1. Coe's early life
Sebastian Coe was born in Hammersmith, London on the 29th September 1956, a son to Peter and Angela Coe. He was the oldest of four children who were encouraged to play sport by the family.
When Sebastian was still very young the family moved to Warwickshire where he attended school in Stratford-Upon-Avon, before a further move saw Coe at a comprehensive school in Sheffield, South Yorkshire.
Although Coe always liked to run, his interest in running and athletics really began to take hold in Sheffield. He was inspired towards the middle distances by his geography teacher David Tomlinson and further fired up after watching the Mexico Olympics of 1968 he joined a local running club, Hallamshire Harriers.
It was not long before Coe’s potential was there for all to see. Inspired by the Olympics Coe put his name down for a number of running events at his school sports day and won the lot. Sebastian Coe’s father realised his son had enormous potential.
Peter Cole devised training schedules for his son which saw him win the Yorkshire County cross country championships before finishing tenth in the English schools cross country championships, a race where a certain Steve Ovett was second.
Aged 16 Coe won the English schools title over 3000 metres, before heading off to Loughborough University to study economics and social history. It was here he would meet coach George Gandy who helped Coe with his conditioning. In 1975 when aged 18 Coe won the Northern counties under 20’s 3000 metres title.
2. Early Career
Sebastian Coe’s performances were starting to be noticed and earned him selection for the European junior championships in Athens in 1975 where he won a bronze in the 1500 metres, clocking a personal best time.
Two years later he was to come to the wider national attention for the first time when he won the 800 metres at the European Indoors championships held in San Sebastian, in a time which just fell short of the world indoor record.
He backed this up by winning the famous Emsley mile race and then taking his first national outdoor record in the 800 metres in a race at Crystal Palace.
Coe tore ligaments in his leg in 1978 but recovered to take his place at the European Championships in Prague.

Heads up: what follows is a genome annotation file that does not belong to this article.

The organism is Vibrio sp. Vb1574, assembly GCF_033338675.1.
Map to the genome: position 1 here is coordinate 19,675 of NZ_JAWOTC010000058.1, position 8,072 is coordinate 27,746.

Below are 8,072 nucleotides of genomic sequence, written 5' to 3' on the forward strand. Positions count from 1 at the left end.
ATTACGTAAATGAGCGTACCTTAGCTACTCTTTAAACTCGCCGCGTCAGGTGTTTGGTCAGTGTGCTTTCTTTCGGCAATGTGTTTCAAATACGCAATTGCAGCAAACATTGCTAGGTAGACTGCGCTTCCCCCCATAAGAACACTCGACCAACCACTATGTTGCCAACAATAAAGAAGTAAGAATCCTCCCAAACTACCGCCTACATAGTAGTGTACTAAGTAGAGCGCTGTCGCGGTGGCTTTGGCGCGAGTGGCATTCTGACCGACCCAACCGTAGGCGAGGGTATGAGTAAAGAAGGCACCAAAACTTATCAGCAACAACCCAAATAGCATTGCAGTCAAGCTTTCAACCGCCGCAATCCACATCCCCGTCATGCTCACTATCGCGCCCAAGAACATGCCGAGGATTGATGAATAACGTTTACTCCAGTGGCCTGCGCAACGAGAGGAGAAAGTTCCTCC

The final of the 800 metres introduced athletics fans to a rivalry which would transfix them through the early 1980’s and lead to a golden era of British middle distance running.
Lining up in the final alongside Coe was the favourite Steve Ovett. However both men were to be disappointed as gold went to the German Olaf Beyer. Sebastian Coe took bronze, with Ovett just ahead of him taking the silver medal. Yet this was just a taste of what was to come.
3. A Golden Period
In 1979 Sebastian Coe showcased his talent to the athletics world in no uncertain way, when during an incredible 41 days he broke three world records.
He started in Oslo by setting a time of 1:42:33 over 800 metres, before moving on to take the mile and 1500 metre world records as well. With the 1980 Olympics beckoning Coe had put himself in pole position for gold and a possible middle distance double. Yet as is often the case in sport events do not always go as the form book suggests.
First up in Moscow was the 800 metres where Coe was a clear favourite. Unfortunately for Coe his rival Ovett had not read the script, taking gold with Coe having to settle for silver, chastising himself for running a tactically poor race.
However Coe showed admirable desire to bounce back and take gold in the 1500 metres with a blistering final lap of 52.2 seconds. The following year saw the duo battle it out for world records, with the mile record broken three times, firstly by Coe before Ovett snatched it back only to see it claimed by Coe once more.